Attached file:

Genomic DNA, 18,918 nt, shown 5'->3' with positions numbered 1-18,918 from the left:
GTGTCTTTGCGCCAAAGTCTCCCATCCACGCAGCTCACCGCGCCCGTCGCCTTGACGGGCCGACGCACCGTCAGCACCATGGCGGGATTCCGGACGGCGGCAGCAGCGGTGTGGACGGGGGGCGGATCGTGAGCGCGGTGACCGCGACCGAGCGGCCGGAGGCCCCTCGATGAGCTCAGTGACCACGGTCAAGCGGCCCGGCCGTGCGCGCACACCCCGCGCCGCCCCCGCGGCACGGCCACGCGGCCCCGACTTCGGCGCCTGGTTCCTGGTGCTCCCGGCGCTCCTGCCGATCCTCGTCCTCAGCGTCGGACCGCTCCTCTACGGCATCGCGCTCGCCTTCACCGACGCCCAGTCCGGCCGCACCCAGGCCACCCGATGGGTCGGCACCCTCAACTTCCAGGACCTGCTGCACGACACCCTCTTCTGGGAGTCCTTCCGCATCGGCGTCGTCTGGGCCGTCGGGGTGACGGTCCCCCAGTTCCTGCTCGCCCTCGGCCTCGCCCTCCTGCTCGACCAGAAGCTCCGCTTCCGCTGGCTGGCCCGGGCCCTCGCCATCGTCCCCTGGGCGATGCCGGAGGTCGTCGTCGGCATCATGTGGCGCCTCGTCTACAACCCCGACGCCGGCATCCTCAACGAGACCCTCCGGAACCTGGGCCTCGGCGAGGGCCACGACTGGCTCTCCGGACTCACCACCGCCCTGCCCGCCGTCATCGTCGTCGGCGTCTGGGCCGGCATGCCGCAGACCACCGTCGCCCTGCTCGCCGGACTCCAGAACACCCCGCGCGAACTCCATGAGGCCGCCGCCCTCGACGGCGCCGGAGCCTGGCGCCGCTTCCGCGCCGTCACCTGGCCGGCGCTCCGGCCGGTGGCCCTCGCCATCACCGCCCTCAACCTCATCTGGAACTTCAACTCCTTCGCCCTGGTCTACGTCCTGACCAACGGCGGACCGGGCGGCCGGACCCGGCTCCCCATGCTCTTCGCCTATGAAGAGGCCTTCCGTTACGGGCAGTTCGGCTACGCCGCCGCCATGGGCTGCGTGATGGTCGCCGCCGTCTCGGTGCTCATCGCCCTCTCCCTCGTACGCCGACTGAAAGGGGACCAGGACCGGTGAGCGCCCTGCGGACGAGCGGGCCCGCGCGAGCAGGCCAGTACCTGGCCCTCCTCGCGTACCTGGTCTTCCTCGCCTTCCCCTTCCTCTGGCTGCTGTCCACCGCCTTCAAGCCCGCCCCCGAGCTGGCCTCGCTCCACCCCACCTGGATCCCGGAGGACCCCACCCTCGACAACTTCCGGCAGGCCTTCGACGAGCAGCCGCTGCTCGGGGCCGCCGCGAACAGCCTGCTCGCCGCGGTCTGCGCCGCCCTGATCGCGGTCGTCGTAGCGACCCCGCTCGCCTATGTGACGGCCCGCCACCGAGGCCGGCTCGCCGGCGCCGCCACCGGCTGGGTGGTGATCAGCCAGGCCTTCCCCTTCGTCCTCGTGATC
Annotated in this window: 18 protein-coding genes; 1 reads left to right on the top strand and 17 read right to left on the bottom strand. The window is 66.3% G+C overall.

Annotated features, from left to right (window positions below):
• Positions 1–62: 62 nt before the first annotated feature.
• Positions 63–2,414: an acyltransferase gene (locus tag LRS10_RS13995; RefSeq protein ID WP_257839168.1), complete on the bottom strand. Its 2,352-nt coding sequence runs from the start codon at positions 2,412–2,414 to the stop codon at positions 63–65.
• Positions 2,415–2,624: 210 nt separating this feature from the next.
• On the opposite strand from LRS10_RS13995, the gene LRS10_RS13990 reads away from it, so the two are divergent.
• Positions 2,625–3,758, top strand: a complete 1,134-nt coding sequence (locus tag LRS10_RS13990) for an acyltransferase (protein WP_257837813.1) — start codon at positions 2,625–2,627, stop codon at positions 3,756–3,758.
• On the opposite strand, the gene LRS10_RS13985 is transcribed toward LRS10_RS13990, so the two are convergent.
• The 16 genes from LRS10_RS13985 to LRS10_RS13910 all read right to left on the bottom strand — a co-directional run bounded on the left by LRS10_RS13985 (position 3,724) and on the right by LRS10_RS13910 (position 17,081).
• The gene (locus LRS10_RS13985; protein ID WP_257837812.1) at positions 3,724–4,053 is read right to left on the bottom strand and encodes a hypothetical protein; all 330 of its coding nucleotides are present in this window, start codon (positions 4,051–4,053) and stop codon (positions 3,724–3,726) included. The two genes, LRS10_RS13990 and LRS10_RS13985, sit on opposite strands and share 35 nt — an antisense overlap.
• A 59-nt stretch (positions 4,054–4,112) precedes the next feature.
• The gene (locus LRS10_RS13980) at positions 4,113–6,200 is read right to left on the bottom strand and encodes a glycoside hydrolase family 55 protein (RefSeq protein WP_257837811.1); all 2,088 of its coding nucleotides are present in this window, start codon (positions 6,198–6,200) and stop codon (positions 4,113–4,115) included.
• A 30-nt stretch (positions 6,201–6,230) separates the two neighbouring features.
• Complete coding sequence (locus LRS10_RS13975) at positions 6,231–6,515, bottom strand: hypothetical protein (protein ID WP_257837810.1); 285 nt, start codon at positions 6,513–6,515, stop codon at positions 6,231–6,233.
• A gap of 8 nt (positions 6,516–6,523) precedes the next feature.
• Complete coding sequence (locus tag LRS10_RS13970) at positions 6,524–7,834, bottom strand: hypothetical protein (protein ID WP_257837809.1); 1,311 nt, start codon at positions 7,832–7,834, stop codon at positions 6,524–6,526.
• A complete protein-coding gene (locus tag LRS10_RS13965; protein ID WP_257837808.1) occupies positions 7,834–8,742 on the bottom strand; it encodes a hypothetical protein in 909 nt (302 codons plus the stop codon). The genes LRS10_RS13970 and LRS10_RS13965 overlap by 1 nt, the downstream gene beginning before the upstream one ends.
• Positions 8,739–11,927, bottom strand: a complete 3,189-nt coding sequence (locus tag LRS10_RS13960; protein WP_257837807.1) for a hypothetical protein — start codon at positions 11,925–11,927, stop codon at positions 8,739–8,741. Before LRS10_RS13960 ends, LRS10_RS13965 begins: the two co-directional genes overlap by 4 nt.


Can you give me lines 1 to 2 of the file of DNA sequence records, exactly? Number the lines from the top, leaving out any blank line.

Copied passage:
Genomic DNA, 18,918 nt, shown 5'->3' with positions numbered 1-18,918 from the left:
GTGTCTTTGCGCCAAAGTCTCCCATCCACGCAGCTCACCGCGCCCGTCGCCTTGACGGGCCGACGCACCGTCAGCACCATGGCGGGATTCCGGACGGCGGCAGCAGCGGTGTGGACGGGGGGCGGATCGTGAGCGCGGTGACCGCGACCGAGCGGCCGGAGGCCCCTCGATGAGCTCAGTGACCACGGTCAAGCGGCCCGGCCGTGCGCGCACACCCCGCGCCGCCCCCGCGGCACGGCCACGCGGCCCCGACTTCGGCGCCTGGTTCCTGGTGCTCCCGGCGCTCCTGCCGATCCTCGTCCTCAGCGTCGGACCGCTCCTCTACGGCATCGCGCTCGCCTTCACCGACGCCCAGTCCGGCCGCACCCAGGCCACCCGATGGGTCGGCACCCTCAACTTCCAGGACCTGCTGCACGACACCCTCTTCTGGGAGTCCTTCCGCATCGGCGTCGTCTGGGCCGTCGGGGTGACGGTCCCCCAGTTCCTGCTCGCCCTCGGCCTCGCCCTCCTGCTCGACCAGAAGCTCCGCTTCCGCTGGCTGGCCCGGGCCCTCGCCATCGTCCCCTGGGCGATGCCGGAGGTCGTCGTCGGCATCATGTGGCGCCTCGTCTACAACCCCGACGCCGGCATCCTCAACGAGACCCTCCGGAACCTGGGCCTCGGCGAGGGCCACGACTGGCTCTCCGGACTCACCACCGCCCTGCCCGCCGTCATCGTCGTCGGCGTCTGGGCCGGCATGCCGCAGACCACCGTCGCCCTGCTCGCCGGACTCCAGAACACCCCGCGCGAACTCCATGAGGCCGCCGCCCTCGACGGCGCCGGAGCCTGGCGCCGCTTCCGCGCCGTCACCTGGCCGGCGCTCCGGCCGGTGGCCCTCGCCATCACCGCCCTCAACCTCATCTGGAACTTCAACTCCTTCGCCCTGGTCTACGTCCTGACCAACGGCGGACCGGGCGGCCGGACCCGGCTCCCCATGCTCTTCGCCTATGAAGAGGCCTTCCGTTACGGGCAGTTCGGCTACGCCGCCGCCATGGGCTGCGTGATGGTCGCCGCCGTCTCGGTGCTCATCGCCCTCTCCCTCGTACGCCGACTGAAAGGGGACCAGGACCGGTGAGCGCCCTGCGGACGAGCGGGCCCGCGCGAGCAGGCCAGTACCTGGCCCTCCTCGCGTACCTGGTCTTCCTCGCCTTCCCCTTCCTCTGGCTGCTGTCCACCGCCTTCAAGCCCGCCCCCGAGCTGGCCTCGCTCCACCCCACCTGGATCCCGGAGGACCCCACCCTCGACAACTTCCGGCAGGCCTTCGACGAGCAGCCGCTGCTCGGGGCCGCCGCGAACAGCCTGCTCGCCGCGGTCTGCGCCGCCCTGATCGCGGTCGTCGTAGCGACCCCGCTCGCCTATGTGACGGCCCGCCACCGAGGCCGGCTCGCCGGCGCCGCCACCGGCTGGGTGGTGATCAGCCAGGCCTTCCCCTTCGTCCTCGTGATC